September 22, 2008


Argentina wheat yields seen down 10 to 15 percent on-year


Yields from Argentina's 2008-09 wheat crop are likely to be down between 10 and 15 percent from last season due to continued dry weather, the Buenos Aires Cereals Exchange said in its weekly crop report Friday (September 19).


The poor conditions in the northern areas may also lead some farmers to abandon wheat fields. Production may fall by as much as 25 percent from the 16 million tonnes grown last season, the exchange said.


The US Department of Agriculture sees Argentina growing just 12.5 tonnes of wheat this season.


Dry weather prevented planting in many cases, and the 4.48 million hectares sown is 18.5 percent less than last season. This season marks the smallest area going to wheat in 34 years, according to the exchange.


However, weather models predict increased rainfall at the beginning of October and a return to normal soil moisture levels, the exchange said. The crop may see a partial recovery with increased rainfall, and conditions are good in the important wheat areas to the south of Buenos Aires Province.


Argentina's 2008-09 corn planting continues to progress slowly because of dryness, which caused the exchange to trim its forecast by 150,000 hectares.


Planted area will total just 2.7 million hectares, down 15.6 percent from last year, it said.


To date, farmers have planted just 4 percent of the area seen going to corn, down 1.6 percentage points from this time last year.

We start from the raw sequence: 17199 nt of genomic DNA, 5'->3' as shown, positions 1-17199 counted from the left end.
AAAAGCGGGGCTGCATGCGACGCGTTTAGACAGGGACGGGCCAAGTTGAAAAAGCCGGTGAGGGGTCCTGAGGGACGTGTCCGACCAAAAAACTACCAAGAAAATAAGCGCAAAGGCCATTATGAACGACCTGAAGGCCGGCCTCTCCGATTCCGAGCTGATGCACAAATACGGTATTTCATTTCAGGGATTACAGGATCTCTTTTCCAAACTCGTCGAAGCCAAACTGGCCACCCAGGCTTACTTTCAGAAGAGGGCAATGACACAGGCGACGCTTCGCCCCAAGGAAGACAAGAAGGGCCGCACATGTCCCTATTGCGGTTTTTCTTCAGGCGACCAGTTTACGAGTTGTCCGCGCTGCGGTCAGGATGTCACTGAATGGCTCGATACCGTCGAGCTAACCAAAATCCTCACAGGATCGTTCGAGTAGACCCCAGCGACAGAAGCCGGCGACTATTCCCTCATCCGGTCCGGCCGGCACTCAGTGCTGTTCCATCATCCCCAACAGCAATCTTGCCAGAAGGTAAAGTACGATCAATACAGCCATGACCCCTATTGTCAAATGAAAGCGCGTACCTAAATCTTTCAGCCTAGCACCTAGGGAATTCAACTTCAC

The dry weather and higher fertilizer costs are spurring the shift away from corn, according to the exchange.


The USDA sharply lowered its forecast for Argentina's 2008-09 corn output to 19 million tonnes, down 3 million tonnes from last month's forecast.


Sunseed planting made little progress again last week due to the continued dry weather, the exchange said.


The dry weather and falling international sunseed prices are likely to cause a reduction in estimates for final planting area, the exchange said.


To date, 8.2 percent of the forecast 2.79 million hectares have been planted, four percentage points behind the planting pace at this time last year, according to the exchange.


Argentina hasn't started 2008-09 soy planting, but the area going to the seeds is expected to rise sharply this season as the beans take up the slack from decreased wheat and corn area.


The other week, the USDA raised its forecast for new crop soy production by 1 million tonnes to a record 50.5 million tonnes.

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